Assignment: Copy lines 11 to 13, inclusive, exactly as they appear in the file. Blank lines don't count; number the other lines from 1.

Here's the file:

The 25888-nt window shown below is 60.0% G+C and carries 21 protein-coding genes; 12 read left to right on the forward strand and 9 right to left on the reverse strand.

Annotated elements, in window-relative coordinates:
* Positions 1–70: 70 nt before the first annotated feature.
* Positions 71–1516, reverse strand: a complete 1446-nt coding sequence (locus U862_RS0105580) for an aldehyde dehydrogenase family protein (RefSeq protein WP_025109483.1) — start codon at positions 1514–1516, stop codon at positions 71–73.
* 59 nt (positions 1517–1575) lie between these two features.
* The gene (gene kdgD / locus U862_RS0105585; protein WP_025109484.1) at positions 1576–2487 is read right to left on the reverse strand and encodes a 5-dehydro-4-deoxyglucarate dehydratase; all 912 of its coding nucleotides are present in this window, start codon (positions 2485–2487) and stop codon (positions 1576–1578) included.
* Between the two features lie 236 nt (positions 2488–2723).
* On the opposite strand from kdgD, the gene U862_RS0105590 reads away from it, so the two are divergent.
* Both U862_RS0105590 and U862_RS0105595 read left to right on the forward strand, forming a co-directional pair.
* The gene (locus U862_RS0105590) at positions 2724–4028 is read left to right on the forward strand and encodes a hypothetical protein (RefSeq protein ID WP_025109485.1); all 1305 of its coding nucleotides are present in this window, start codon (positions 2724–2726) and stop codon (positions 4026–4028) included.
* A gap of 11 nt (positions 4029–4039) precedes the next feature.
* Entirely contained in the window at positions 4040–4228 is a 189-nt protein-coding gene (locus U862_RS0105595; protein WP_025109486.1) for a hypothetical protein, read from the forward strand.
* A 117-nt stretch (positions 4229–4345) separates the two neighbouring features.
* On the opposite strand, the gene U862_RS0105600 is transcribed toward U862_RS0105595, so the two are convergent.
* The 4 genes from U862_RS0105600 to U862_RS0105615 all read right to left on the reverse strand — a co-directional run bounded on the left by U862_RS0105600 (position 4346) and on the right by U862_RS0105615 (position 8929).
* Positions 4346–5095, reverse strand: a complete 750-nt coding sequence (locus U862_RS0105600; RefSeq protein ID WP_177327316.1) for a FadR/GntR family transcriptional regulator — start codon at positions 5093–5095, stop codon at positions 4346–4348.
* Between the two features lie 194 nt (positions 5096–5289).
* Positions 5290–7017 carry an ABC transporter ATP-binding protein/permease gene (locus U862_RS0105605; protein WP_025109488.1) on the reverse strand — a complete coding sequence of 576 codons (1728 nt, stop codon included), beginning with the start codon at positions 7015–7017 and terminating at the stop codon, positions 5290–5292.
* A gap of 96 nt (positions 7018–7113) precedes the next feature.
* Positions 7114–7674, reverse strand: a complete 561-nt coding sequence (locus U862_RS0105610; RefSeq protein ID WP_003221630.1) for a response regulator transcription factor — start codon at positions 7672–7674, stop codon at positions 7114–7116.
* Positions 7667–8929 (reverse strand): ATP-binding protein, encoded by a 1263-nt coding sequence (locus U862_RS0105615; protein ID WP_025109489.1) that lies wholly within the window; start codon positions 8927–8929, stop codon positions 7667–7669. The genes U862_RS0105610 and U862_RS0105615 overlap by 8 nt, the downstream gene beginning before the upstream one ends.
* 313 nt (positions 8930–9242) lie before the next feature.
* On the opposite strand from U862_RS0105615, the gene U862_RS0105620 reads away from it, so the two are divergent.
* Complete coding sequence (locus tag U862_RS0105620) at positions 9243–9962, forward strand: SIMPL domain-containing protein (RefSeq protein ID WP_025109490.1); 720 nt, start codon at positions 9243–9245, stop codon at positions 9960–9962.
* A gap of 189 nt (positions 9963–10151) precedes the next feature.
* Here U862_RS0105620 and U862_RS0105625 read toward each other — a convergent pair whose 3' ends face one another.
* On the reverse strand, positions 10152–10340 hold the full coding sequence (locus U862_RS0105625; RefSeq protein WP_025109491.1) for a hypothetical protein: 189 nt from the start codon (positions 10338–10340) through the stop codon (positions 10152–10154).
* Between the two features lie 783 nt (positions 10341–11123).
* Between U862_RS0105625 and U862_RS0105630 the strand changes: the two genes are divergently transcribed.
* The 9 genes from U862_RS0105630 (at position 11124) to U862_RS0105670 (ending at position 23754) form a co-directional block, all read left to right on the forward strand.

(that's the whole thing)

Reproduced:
* A gap of 11 nt (positions 4029–4039) precedes the next feature.
* Entirely contained in the window at positions 4040–4228 is a 189-nt protein-coding gene (locus U862_RS0105595; protein WP_025109486.1) for a hypothetical protein, read from the forward strand.
* A 117-nt stretch (positions 4229–4345) separates the two neighbouring features.